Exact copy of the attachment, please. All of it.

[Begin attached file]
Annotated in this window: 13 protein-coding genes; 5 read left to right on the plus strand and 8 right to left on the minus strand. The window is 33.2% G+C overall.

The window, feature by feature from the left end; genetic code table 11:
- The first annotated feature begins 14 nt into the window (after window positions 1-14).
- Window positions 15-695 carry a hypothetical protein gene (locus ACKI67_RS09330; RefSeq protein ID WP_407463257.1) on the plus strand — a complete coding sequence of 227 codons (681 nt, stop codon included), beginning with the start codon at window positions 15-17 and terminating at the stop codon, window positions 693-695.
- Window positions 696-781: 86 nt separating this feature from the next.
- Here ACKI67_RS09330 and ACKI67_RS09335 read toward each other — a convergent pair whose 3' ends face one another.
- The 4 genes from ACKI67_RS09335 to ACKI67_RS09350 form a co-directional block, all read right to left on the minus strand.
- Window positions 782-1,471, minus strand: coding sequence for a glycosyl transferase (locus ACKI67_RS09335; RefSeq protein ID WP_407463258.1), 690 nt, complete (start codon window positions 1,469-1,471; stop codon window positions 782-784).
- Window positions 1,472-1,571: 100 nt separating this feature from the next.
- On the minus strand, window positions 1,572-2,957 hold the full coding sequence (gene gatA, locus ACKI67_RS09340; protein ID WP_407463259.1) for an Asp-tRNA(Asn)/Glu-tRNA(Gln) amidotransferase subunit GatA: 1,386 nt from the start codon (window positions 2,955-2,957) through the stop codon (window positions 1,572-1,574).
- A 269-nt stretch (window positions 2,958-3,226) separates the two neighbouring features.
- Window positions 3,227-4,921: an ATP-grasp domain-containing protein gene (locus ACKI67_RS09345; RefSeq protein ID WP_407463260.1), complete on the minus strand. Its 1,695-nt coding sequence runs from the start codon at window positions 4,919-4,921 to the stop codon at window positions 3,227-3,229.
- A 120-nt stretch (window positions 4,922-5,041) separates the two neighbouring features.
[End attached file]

Annotated in this window: 13 protein-coding genes; 5 read left to right on the plus strand and 8 right to left on the minus strand. The window is 33.2% G+C overall.

The window, feature by feature from the left end; genetic code table 11:
- The first annotated feature begins 14 nt into the window (after window positions 1-14).
- Window positions 15-695 carry a hypothetical protein gene (locus ACKI67_RS09330; RefSeq protein ID WP_407463257.1) on the plus strand — a complete coding sequence of 227 codons (681 nt, stop codon included), beginning with the start codon at window positions 15-17 and terminating at the stop codon, window positions 693-695.
- Window positions 696-781: 86 nt separating this feature from the next.
- Here ACKI67_RS09330 and ACKI67_RS09335 read toward each other — a convergent pair whose 3' ends face one another.
- The 4 genes from ACKI67_RS09335 to ACKI67_RS09350 form a co-directional block, all read right to left on the minus strand.
- Window positions 782-1,471, minus strand: coding sequence for a glycosyl transferase (locus ACKI67_RS09335; RefSeq protein ID WP_407463258.1), 690 nt, complete (start codon window positions 1,469-1,471; stop codon window positions 782-784).
- Window positions 1,472-1,571: 100 nt separating this feature from the next.
- On the minus strand, window positions 1,572-2,957 hold the full coding sequence (gene gatA, locus ACKI67_RS09340; protein ID WP_407463259.1) for an Asp-tRNA(Asn)/Glu-tRNA(Gln) amidotransferase subunit GatA: 1,386 nt from the start codon (window positions 2,955-2,957) through the stop codon (window positions 1,572-1,574).
- A 269-nt stretch (window positions 2,958-3,226) separates the two neighbouring features.
- Window positions 3,227-4,921: an ATP-grasp domain-containing protein gene (locus ACKI67_RS09345; RefSeq protein ID WP_407463260.1), complete on the minus strand. Its 1,695-nt coding sequence runs from the start codon at window positions 4,919-4,921 to the stop codon at window positions 3,227-3,229.
- A 120-nt stretch (window positions 4,922-5,041) separates the two neighbouring features.